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Myoclonic seizures or twitches are brief contractions, or relaxations, of a muscle or muscle group, resulting in a sudden, jumpy movement. Positive myoclonus is characterized by muscular contraction, and negative myoclonus by sudden muscular relaxation. They may be the symptom of disease, especially if recurring, but they may also be nothing to worry about. Many neurological disorders, including epilepsy, are capable of causing such seizures.
Most people have experienced these seizures of some form. Hiccups are a myoclonic seizure of the diaphragm muscle, for example. People also commonly experience one called a "hypnic jerk" shortly before falling asleep, and such instances are no cause for alarm.
Myoclonic seizures are a common symptom of a variety of neurological disorders, including myoclonic epilepsy, Lennox-Gastaut syndrome (LGS), Alzheimer's disease, Creutzfeldt-Jakob disease (CJD), lupus, multiple sclerosis, Parkinson's disease, and subacute sclerosing panencephalitis. In addition, they can be the result of sleep disorders, infection, drug poisoning or side effects, or injury to the head or spinal cord. In rare cases, injury to the peripheral nervous system can also cause them to develop. Brain tumors, stroke, and kidney or liver failure can also produce such seizures. Hypoxia, the prolonged deprivation of oxygen to the brain, is another possible trigger.
There are different types of myoclonic seizures, and some are more severe than others. Action myoclonus, sometimes considered the most severe form, is caused by brain damage, and is characterized by muscular twitching accompanying the intent or attempt to move voluntarily. Stimulus-sensitive myoclonus results in a seizure triggered by noise, light, or sound. Other types have no apparent trigger and can even happen during sleep. Many types of myoclonus, such as palatal myoclonus, which affects the soft palate and facial muscles, are limited to a certain area of the body.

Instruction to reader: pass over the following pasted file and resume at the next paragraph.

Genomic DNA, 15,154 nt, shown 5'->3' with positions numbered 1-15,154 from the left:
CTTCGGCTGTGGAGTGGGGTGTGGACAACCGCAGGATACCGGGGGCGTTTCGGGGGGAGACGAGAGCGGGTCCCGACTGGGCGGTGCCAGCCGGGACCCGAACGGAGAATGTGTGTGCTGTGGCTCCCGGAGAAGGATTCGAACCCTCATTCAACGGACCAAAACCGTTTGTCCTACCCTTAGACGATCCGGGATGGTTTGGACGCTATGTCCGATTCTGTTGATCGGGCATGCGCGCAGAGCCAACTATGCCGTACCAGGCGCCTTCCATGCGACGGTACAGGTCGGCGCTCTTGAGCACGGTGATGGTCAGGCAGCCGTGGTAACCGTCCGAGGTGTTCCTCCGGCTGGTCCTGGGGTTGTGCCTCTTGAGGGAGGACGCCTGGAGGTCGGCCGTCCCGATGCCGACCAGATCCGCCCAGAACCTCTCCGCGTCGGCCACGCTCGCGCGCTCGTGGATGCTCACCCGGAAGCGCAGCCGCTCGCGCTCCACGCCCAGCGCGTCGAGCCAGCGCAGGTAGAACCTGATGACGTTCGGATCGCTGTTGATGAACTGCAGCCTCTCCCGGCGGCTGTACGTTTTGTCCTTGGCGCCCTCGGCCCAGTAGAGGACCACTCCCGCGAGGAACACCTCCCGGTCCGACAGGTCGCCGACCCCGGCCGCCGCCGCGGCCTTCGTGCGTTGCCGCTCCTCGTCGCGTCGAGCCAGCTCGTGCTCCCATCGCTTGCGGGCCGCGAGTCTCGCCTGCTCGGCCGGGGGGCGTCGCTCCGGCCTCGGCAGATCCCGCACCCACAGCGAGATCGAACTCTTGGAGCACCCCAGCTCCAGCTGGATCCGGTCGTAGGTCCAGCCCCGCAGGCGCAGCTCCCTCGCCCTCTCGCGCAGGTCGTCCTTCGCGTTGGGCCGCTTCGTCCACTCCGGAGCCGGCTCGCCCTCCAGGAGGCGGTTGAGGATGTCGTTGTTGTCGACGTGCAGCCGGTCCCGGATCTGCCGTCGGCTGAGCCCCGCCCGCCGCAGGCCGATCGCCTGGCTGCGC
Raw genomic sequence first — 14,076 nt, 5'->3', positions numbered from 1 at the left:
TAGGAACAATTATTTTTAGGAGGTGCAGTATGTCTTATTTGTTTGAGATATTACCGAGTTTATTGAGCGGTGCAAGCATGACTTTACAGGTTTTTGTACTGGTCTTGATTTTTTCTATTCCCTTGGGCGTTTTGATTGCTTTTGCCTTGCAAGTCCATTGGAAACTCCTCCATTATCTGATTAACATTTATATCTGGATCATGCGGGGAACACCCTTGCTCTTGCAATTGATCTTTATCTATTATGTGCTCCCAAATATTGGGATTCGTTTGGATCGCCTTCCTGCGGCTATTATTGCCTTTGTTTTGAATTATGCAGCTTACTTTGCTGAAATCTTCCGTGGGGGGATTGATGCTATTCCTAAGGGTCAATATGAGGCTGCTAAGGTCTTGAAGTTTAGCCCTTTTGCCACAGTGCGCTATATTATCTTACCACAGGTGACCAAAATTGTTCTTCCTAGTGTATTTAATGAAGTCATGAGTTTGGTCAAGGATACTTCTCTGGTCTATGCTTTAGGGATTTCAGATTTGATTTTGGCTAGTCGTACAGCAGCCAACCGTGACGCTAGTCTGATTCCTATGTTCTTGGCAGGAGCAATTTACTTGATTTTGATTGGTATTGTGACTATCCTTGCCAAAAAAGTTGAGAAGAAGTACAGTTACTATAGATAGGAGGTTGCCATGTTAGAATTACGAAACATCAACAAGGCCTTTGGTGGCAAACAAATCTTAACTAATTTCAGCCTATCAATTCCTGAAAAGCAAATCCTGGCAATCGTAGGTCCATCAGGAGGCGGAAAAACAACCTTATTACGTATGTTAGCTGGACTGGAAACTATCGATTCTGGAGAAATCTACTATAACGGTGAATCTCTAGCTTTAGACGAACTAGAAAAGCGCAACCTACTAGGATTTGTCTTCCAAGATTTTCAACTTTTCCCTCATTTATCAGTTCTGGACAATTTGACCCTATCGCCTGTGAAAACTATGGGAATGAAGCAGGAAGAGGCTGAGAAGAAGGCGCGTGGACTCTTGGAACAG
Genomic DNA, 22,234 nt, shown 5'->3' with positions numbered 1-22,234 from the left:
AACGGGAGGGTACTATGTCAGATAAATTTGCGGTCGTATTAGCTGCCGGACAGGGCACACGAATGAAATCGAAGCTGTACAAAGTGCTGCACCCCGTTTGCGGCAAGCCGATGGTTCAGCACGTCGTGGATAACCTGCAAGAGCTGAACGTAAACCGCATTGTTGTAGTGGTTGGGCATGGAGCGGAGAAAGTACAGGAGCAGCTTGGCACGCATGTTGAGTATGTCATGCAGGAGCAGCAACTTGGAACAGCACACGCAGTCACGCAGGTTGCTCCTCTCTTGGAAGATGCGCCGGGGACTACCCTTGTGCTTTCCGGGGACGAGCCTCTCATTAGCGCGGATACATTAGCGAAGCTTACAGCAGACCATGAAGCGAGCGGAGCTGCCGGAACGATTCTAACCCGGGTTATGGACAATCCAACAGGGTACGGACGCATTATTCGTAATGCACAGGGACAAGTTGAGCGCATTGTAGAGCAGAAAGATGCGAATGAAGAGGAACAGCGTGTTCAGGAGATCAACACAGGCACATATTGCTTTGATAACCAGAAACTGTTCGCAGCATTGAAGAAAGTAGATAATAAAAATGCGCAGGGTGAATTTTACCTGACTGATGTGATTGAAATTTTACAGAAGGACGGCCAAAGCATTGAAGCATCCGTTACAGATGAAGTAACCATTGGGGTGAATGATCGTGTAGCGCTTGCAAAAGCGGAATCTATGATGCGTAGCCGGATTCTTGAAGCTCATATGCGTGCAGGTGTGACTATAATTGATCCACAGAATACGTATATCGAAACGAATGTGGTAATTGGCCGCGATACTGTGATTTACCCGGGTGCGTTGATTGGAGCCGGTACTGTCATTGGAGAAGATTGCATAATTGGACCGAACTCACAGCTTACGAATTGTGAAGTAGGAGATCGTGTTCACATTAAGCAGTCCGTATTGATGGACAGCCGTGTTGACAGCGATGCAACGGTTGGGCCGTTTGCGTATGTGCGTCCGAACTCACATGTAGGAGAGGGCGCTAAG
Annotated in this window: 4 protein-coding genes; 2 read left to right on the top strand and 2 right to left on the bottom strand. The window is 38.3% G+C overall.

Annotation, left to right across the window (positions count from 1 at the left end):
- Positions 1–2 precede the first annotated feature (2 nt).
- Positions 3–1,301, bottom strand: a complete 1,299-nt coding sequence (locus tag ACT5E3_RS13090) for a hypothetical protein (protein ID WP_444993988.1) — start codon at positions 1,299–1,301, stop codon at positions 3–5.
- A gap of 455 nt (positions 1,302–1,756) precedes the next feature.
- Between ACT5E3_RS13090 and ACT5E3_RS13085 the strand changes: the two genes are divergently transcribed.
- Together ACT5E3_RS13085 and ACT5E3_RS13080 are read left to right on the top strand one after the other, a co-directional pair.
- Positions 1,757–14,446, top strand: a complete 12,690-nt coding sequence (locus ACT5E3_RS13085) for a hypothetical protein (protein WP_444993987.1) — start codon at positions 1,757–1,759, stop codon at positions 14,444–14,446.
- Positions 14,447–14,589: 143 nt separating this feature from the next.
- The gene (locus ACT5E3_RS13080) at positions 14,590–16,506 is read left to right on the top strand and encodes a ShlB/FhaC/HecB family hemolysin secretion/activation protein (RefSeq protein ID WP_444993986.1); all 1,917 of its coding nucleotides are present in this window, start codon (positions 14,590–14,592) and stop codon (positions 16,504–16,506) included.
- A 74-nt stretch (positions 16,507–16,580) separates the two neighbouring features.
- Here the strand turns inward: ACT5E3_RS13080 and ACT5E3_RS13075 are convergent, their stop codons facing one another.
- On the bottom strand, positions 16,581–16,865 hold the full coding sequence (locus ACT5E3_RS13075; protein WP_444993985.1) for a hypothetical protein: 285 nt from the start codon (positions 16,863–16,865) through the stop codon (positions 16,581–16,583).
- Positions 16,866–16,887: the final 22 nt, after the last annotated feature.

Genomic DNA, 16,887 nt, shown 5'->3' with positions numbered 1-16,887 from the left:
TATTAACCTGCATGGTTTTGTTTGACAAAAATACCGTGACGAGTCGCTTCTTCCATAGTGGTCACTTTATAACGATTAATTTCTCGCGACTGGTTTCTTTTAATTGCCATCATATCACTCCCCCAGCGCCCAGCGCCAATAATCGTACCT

These seizures are not life-threatening, but they can be debilitating to some degree and may be a sign of a more serious condition. They are usually treated with medication, such as the benzodiazepine clonazepam, although these drugs can lose their effectiveness with prolonged use and have side effects, including drowsiness and loss of coordination. Medications for epilepsy, such as barbiturates and anti-epileptics like primidone, can also be effective, and they work by slowing down the central nervous system. Sometimes, certain drug combinations are most useful, since such seizures can have complex causes.